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The Cytotoxic Effects Of Novel Persin Analogues on a Breast Cancer Cell LineRoberts et al. (2007) and Butt et al. (2006) previously found that persin, a compound isolated from avocado leaves, can induce apoptosis, or programmed cell death, in mammary epithelial cells of lactating mice in vivo and in certain human breast cancer cell lines in vitro. It has also been found that at higher doses, persin is cardiotoxic in mice and causes necrosis in mammary glands of lactating mammals (Oelrichs, 1995). Therefore, compounds with reduced mammary gland necrosis and cardiotoxicity but with the apoptotic effects of persin on breast cancer cells could be potential chemotherapeutic agents. Six novel analogues of persin have been synthesized to test their effects on MCF-7 breast cancer cells and MCF-10A normal breast epithelial cells. Cells cultured from each cell line were treated with each analogue at varying concentrations to determine potential cytotoxic doses. Cytotoxicity of the compounds was determined by a commercially available Cell Proliferation Assay. Compounds that were significantly cytotoxic were tested for apoptotic activity using an enzyme-linked immunosorbent assay. Three compounds were found to be cytotoxic to both cell lines, whereas the others had little to no impact on cell viability.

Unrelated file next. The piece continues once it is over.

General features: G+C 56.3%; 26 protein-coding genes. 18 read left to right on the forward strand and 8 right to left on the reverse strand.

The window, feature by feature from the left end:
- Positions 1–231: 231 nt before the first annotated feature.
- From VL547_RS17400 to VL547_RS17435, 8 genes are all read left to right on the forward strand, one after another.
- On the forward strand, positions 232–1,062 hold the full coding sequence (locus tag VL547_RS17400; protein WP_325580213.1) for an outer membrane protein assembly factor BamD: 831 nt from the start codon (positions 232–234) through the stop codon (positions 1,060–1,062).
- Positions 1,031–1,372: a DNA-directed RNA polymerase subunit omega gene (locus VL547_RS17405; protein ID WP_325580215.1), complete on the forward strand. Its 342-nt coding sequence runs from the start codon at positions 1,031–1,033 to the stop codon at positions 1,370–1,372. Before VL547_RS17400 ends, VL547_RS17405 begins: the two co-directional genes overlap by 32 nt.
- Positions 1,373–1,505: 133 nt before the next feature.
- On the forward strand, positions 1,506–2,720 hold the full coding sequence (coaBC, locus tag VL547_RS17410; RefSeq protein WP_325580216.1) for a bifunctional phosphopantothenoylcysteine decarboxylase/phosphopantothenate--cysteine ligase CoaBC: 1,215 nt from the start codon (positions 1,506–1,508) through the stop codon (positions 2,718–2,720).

Epidermal Growth Factor Mediates Di-N-Octyl Phthalate-Induced Hepatocyte ProliferationCertain chemicals used in manufacturing plastics are linked to severe, negative health effects such as cancer. Di-N-Octylphthalate (DNOP) is a phthalate found in many plastics and has been linked with hepatocellular carcinoma. The aim of this research project was to study the effect of DNOP on both proliferation and differentiation of normal mouse hepatocytes. The expression of several growth factors and their receptors (epidermal growth factor (egf), epidermal growth factor receptor (egfr), insulin-like growth factor 1 (igf1), insulin-like growth factor 2 (igf2), insulin-like growth factor 1 receptor (igf1r), hepatocyte growth factor (hgf), and transforming growth factor-β (tgf-β )) was assessed in the normal hepatocyte AML-12 cell line by RT-PCR and qPCR. The rate of cell proliferation of AML-12 cells was measured using an MTT cell proliferation assay kit. Changes in cytoskeletal reorganization were assessed by immunostaining filamentous-actin using phalloidin staining. We found that DNOP at 0.1% caused an increase in expression of egf at 48h and tgf-β at 72h. This result was confirmed by Western blot. DNOP did not cause changes in any of the other studied genes. The rate of cell proliferation increased in those cells treated with 0.1% DNOP at 24, 48, and 72h. DNOP induced reorganization of the filamentous actin from basolateral to perinuclear. Our observation suggests that DNOP, through an increase in the expression of egf, acts as a proliferative agent in normal mouse hepatocytes, and through the expression of tgf-β, induces a reorganization of the filamentous-actin. These observations could be a mechanism by which DNOP leads to the development of hepatocellular carcinoma.